Introduction to the Nashville Number System

EVERYONEThe Nashville Number system is a shorthand for naming chords in a single framework that you can use for any key. It was developed by musicians in Nashville as a way to quickly communicate chord changes. So if you are a keys player, bassist or guitarist this is an amazing tool to help you whilst playing live, in rehearsal or in the studio. We have made a video to introduce the Nashville Number System along with some resources below. Enjoy!

 

So how does it work?

The Nashville Number System is based on the major scale which is made up of seven notes plus the octave of the root note. The distance between the notes of the major scale is always the same and we use the formula below:

Screen Shot 2015-08-27 at 2.53.04 pm

Step 1 – Tone (T) – whole step

Step 2 – Tone (T)  – whole step

Step 3 – Semitone (S)  – half step

Step 4 – Tone (T)  – whole step

Step 5 – Tone (T)  – whole step

Step 6 – Tone (T)  – whole step

Step 7 – Semitone (S)  – half step

In the video we play a C major scale using the pattern above and number each note 1 – 7 ending on the root note (1). Below we have drawn out a C major scale and a G major scale with the notes of each scale numbered. Although we use different notes to make each scale, the distance between those notes is the same following the pattern above – T, T, S, T, T, T, S which allows us to number the notes. We can see that regardless of the key the numbers stay the same.

Cmaj Gmaj

How does the Nashville Number System help us understand Chords?

The lowest note in a chord is called the root note. Each note in the major scale can be used as a root note, giving us seven possible chord options and we refer to them by their number for example – 1 chord, 4 chord or 6 chord etc. The most simple chord we can play is a three note chord called a triad.

To build the 1 chord triad we take note 1 of the scale C and use that as our root note. Then we skip note 2 of the scale and play note 3 – E. Finally we skip note 4 and play note 5 – G to complete the triad. This gives us our 1 chord triad which is a C major triad.

  • 1 Chord – 1, 3, 5 –  C E G = C major

We use the exact same pattern to create the 2 chord. We play note 2 – D as the root, note 4 – F and note 6 – A forming a D minor triad. We continue to use this method to construct all seven chords shown below:

  • 1 Chord – 1, 3, 5 –  C E G = C major
  • 2 Chord – 2, 4, 6 – D F A = D minor
  • 3 Chord – 3, 5, 7 – E G B = E minor
  • 4 Chord – 4, 6, 1 – F A C = F major (note we don’t play note 8 but we go back to the start for the last note – 1)
  • 5 Chord – 5, 7, 2 – G B D = G major
  • 6 Chord – 6, 1, 3 – A C E = A minor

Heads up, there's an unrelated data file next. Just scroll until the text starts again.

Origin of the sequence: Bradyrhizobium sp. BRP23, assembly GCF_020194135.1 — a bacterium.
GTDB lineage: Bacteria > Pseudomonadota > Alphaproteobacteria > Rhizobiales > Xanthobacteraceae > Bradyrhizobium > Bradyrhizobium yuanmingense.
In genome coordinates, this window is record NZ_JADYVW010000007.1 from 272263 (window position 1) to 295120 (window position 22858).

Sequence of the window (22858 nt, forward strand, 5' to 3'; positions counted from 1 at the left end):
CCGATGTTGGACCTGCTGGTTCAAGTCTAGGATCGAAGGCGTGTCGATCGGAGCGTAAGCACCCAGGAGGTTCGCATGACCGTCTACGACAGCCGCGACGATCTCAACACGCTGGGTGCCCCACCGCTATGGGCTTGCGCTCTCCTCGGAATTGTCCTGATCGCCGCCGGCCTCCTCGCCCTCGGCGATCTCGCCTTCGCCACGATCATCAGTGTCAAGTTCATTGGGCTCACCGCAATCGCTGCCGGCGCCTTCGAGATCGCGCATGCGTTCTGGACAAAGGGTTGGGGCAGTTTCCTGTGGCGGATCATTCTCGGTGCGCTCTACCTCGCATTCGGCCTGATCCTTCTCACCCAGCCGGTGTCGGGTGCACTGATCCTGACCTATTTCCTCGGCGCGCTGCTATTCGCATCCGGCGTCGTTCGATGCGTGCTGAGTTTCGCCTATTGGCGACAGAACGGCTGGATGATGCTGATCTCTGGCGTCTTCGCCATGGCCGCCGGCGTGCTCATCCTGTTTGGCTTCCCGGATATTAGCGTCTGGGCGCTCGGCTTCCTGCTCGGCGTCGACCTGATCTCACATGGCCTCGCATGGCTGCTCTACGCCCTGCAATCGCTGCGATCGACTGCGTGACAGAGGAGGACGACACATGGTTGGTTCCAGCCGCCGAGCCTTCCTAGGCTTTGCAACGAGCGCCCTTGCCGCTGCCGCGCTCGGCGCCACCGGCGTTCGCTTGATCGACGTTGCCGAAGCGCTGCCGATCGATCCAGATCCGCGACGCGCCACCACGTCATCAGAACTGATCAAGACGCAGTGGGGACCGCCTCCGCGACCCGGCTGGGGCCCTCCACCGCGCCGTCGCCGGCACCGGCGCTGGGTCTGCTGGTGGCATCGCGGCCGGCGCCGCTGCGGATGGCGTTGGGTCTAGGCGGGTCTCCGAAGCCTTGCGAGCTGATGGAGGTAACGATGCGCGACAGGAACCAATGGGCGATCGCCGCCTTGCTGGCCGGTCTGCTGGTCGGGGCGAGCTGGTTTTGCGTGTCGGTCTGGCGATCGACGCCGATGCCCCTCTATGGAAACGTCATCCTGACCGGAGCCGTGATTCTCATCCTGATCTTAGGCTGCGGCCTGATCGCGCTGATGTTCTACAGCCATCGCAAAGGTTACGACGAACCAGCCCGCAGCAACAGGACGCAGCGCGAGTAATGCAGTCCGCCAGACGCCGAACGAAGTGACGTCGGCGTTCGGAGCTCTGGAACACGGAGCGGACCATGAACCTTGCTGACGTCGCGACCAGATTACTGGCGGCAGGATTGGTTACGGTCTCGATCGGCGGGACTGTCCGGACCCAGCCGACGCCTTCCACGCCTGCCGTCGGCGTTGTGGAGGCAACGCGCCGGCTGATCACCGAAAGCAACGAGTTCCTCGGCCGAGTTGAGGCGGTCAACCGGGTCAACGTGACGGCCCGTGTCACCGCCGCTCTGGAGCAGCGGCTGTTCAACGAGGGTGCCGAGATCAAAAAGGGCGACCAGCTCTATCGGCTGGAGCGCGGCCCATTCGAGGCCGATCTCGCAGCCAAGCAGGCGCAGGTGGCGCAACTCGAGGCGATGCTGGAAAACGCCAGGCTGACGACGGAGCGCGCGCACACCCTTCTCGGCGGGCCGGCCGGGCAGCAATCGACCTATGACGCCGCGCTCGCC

• 7 Chord – 7, 2, 4 – B D F = B minor 7 flat 5

Hopefully you can follow how we can make seven triad chords, one built from each note of the scale. When we make chords in this way – using only notes from the scale – they are called diatonic – which means from the key. The brilliant thing about this is that the pattern for the chords from any major key is always the same. Take a look:

8

So regardless of the key you are in the 4 chord is always major and the 6 chord is always minor. In worship this can be super helpful to us for navigating songs as we often change the key or have fluid sections of worship where it is handy to be able to communicate the chord progression. So for instance in the key of Bb it’s much easier to say ‘the chords are 1, 4, 6, 5’ than trying to say ‘the chords are Bb, Eb, Gm and F’. 

Practice examples

To help you get to grips with using the Nashville Number System when transposing have a go at some of the questions below:

1) What are the Nashville Numbers for the following chord progressions:

  • In the Key of C –  C    G   Am  Em
  • In the Key of G –  C    G   Am  Em
  • In the Key of D –  D    G    Em  Bm
  • In the Key of G –  D    G    Em  Bm
  • In the Key of A –  E     A    C#m   F#m
  • In the Key of E –  E     A    C#m   F#m

2) Using the Nashville Number system transpose the following chord sequences.

  • From the Key of C –  C    G   Am  Em  – To the key of G
  • From the Key of C –  C    G   Am  Em  – To the key of E
  • From the Key of C –  C    G   Am  Em  – To the key of D
  • From the Key of A –  E     A    C#m   F#m – To the key of F
  • From the Key of A –  E     A    C#m   F#m – To the key of G
  • From the Key of A –  E     A    C#m   F#m – To the key of F#

3) Using the Nashville Number system to write out the following progression in the keys listed below: 2  6   4   1

  • In the key of Bb
  • In the key of G
  • In the key of C#
  • In the key of F

For the answers click here.

We hope you have found this helpful and inspiring! Please share and comment if you have any feedback. Thanks

Leave a Reply

Your email address will not be published. Required fields are marked *